Wednesday 5 May 2010

Debt, expectations and reality

Private debt in the Portuguese economy increased sharply after the mid-1990s – households and non-financial firms’ debts increased from 26% and 47% of GDP, in 1995, to 99% and 115%, in 2009, respectively. Lower inflation rates and interest rates (that followed the adhesion to the EMS and to the Euro), high GDP growth rates until 2000, development of the financial system and urbanization are among the main causes of that trend. Although consumption smoothing is the obvious explanation for households’ behaviour, the causes of the huge non-financial firms’ indebtedness is not so obvious (it does not show up in productivity statistics, for example). Public debt as a percentage of GDP was fairly stable in this period, despite the increasing weight of public expenditure in GDP. The increasing trend in private debt coincided with a decreasing trend in households’ savings. Greece, Spain and Ireland shared some of those trends and its corollary: significant current account deficits.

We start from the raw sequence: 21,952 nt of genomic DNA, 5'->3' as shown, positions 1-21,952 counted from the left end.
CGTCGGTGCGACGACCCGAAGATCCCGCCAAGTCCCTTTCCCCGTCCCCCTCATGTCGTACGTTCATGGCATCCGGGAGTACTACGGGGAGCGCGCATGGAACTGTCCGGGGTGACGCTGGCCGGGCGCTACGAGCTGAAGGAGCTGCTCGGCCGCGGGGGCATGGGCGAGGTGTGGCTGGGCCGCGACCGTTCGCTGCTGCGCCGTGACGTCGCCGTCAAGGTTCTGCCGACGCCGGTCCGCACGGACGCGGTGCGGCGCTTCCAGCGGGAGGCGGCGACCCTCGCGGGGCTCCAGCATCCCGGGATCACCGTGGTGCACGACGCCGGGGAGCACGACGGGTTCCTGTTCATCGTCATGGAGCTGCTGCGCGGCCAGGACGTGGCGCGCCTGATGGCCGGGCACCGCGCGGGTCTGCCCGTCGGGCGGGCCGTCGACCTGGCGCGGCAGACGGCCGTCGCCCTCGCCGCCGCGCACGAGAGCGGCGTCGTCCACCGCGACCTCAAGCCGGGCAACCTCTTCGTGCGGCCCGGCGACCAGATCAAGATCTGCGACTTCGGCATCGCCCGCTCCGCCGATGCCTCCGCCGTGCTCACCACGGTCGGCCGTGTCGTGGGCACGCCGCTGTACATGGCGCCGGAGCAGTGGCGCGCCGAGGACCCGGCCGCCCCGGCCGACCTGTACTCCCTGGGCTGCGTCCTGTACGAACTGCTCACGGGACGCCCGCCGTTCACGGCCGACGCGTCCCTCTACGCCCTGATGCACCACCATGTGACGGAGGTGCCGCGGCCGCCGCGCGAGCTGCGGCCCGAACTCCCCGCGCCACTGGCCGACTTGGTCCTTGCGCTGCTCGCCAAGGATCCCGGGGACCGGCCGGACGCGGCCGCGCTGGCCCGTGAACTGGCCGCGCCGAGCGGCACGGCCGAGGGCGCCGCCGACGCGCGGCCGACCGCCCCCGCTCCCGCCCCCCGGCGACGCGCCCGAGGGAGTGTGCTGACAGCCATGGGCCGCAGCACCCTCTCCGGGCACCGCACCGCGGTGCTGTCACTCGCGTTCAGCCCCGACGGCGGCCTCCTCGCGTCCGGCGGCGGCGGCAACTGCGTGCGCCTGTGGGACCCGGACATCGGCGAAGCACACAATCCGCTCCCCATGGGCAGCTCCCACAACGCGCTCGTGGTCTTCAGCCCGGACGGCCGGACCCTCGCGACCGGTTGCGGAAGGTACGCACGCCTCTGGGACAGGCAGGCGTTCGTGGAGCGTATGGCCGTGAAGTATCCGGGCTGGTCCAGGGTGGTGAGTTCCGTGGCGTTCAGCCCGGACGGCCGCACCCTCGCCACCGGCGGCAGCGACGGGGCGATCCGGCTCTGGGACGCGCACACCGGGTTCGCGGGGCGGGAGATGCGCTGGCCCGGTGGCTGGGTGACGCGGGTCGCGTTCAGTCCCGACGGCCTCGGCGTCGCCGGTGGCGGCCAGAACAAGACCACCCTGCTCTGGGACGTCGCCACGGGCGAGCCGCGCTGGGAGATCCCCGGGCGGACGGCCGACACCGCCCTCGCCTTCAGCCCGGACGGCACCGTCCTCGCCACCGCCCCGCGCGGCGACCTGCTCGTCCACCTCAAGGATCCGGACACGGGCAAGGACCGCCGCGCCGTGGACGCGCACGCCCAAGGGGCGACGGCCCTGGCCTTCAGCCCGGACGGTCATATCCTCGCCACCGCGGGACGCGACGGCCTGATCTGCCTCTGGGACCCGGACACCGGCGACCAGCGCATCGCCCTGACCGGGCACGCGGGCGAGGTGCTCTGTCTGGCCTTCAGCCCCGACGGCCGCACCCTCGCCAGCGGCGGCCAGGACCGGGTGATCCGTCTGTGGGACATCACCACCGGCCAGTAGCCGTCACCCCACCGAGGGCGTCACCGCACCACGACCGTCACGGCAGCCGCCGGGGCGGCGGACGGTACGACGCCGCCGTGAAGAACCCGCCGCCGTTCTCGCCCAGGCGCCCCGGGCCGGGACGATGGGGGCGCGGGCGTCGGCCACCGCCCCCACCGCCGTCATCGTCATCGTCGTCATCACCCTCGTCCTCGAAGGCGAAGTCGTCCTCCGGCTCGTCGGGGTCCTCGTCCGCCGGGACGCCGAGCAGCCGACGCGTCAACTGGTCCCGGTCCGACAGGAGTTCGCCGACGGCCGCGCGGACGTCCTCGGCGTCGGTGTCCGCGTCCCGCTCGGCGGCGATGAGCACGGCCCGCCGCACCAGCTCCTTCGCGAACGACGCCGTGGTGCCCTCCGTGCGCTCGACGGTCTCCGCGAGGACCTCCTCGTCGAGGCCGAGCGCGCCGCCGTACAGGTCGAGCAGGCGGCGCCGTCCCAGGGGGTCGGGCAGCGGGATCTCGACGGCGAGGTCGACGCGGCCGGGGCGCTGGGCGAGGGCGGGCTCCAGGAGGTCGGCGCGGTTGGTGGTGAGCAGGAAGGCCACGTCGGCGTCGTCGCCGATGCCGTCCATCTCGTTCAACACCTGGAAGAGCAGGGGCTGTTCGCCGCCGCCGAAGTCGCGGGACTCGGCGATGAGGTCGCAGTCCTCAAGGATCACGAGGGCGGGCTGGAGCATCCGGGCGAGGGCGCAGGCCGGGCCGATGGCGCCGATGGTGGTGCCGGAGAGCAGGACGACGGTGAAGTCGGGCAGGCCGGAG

In the first years of the euro, there was a scholarly discussion on the implications of current account deficits in the context of the European Monetary Union. The position that prevailed in this debate was that external imbalances were benign and should not be the cause of concern: poorest countries were catching up and needed more investment (which was expected to get a higher return in these countries). This was also the conclusion of Olivier Blanchard and Francesco Giavazzi, in 2002, published in Brookings Papers in Economic Activity:

The fact that Portugal and Greece are members of both the European Union and the euro area, and the fact that they are the poorest members of both groups, suggest a natural explanation for today’s current account deficits. They are exactly what theory suggests can and should happen (…).